Tuesday, August 9, 2011

Taming the Columbia

Mt Hood rises on the horizon in the vicinity of a particularly difficult stretch of the Columbia River for the intrepid Lewis and Clark team. Before The Dalles Dam was built, the river plunged over the Celilo Falls and cut through the Narrows or Five Mile Rapids. For more than 10,000 years, Shahaptin and Chinookan people lined the shore and braved the currents while plunging dipping nets into the massive runs of fish. On October 22, 1805, Clark writes "We arrived at 5 Large Lodges of Nativs drying and prepareing fish for market . . ."

More recently, a series of large hydroelectric dams have harnessed the Columbia's energy and tamed large sections of this once roiling river. The Bonneville Dam is one of these behemoths, backing up the water where it is used to drive the electric turbines and for pleasure. Here's a riverside park favored by local windsurfers for its steady, firm winds.

Rising waters have covered many artifacts of previous civilizations. Some local petroglyphs, removed from there original locations which are now underwater, are on display at Columbia Hills State Park on the Washington side of the Columbia.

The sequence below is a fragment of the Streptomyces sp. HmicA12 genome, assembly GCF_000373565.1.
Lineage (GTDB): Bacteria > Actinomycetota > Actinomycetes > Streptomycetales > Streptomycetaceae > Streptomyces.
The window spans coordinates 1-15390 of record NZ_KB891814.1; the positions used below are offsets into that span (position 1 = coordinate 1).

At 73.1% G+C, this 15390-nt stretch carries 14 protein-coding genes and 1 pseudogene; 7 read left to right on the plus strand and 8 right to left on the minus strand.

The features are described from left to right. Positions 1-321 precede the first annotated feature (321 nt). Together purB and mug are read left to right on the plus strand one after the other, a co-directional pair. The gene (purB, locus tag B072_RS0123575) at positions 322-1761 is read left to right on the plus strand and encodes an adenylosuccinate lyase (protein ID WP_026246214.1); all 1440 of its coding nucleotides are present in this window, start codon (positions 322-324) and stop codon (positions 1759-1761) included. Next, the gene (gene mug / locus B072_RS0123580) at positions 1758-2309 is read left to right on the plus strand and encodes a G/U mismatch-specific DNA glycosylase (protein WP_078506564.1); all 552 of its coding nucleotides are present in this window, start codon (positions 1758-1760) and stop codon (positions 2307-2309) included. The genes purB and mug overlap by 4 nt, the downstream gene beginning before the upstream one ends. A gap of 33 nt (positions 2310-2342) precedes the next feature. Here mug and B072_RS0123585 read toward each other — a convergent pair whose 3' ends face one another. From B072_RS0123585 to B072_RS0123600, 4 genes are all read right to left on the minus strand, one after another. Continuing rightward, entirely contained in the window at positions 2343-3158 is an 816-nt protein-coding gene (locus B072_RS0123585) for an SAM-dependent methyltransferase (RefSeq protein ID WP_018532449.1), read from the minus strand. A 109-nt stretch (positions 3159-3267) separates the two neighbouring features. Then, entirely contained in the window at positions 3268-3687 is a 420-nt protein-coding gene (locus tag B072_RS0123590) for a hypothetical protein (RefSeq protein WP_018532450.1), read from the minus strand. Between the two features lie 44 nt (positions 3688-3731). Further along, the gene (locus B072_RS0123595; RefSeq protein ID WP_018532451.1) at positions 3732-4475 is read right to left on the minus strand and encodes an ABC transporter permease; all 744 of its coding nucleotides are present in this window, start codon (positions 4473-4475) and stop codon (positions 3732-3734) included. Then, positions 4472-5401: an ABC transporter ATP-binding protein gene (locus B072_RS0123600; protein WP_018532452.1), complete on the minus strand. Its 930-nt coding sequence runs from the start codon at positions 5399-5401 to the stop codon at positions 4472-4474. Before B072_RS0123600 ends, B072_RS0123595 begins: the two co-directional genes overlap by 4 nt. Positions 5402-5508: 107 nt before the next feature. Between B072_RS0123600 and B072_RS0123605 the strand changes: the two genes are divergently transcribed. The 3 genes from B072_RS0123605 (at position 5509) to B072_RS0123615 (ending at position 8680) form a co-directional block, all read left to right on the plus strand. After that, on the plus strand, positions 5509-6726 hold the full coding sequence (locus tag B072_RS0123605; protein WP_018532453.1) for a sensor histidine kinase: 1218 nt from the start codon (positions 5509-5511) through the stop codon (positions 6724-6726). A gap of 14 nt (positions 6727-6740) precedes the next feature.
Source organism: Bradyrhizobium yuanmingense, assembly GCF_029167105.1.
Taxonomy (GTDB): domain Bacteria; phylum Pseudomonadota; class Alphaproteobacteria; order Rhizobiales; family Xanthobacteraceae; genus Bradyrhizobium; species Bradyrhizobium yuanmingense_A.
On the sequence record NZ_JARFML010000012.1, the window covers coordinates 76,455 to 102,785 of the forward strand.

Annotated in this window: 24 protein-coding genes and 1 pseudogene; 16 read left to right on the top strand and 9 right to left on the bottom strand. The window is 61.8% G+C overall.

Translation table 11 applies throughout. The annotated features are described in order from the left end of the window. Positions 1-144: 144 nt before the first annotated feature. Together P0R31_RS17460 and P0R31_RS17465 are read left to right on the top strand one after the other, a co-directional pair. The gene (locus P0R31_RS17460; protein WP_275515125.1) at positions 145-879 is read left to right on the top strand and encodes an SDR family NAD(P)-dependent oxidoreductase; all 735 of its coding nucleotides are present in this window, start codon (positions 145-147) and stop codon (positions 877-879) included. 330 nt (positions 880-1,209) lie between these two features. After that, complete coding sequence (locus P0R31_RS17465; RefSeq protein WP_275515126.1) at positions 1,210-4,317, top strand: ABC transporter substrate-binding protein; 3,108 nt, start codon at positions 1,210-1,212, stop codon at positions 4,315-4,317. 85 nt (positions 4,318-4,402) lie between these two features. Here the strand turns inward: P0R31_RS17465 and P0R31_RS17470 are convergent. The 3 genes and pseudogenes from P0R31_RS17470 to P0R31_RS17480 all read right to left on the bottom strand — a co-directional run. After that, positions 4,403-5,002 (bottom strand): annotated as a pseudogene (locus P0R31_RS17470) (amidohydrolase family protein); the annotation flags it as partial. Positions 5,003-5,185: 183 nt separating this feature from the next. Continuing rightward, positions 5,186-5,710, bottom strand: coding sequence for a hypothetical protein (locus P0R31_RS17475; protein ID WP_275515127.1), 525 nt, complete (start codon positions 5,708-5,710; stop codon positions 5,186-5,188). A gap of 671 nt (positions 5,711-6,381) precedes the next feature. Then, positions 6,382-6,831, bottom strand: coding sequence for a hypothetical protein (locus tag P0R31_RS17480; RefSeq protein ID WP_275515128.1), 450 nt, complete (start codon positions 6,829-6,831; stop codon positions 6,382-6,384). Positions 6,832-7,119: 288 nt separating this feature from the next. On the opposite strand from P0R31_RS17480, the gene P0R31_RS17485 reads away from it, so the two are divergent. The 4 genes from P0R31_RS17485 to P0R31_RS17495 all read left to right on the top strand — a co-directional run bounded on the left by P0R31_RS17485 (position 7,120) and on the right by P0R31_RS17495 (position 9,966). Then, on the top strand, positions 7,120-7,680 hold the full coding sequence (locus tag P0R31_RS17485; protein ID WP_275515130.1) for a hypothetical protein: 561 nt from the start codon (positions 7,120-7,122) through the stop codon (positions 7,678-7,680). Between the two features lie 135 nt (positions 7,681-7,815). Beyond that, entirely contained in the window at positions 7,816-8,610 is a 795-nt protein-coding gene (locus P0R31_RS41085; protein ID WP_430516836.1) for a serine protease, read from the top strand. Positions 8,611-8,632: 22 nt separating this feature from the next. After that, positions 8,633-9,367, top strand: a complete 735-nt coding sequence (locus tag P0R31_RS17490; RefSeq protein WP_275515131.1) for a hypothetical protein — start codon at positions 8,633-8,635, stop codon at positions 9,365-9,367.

The Rolling Rally settled in at Memaloose State Park to see the sights. Nearby Memaloose Island was use by the Chinook as a respectful burial site for the departed. The islands name comes from"memalutz" which, in the language of the Chinook Indians, means "to die."
Lewis and Clark landed on the island in 1806 during their return journey up the Columbia and counted 13 structures full of bodies.

To be continued . . .

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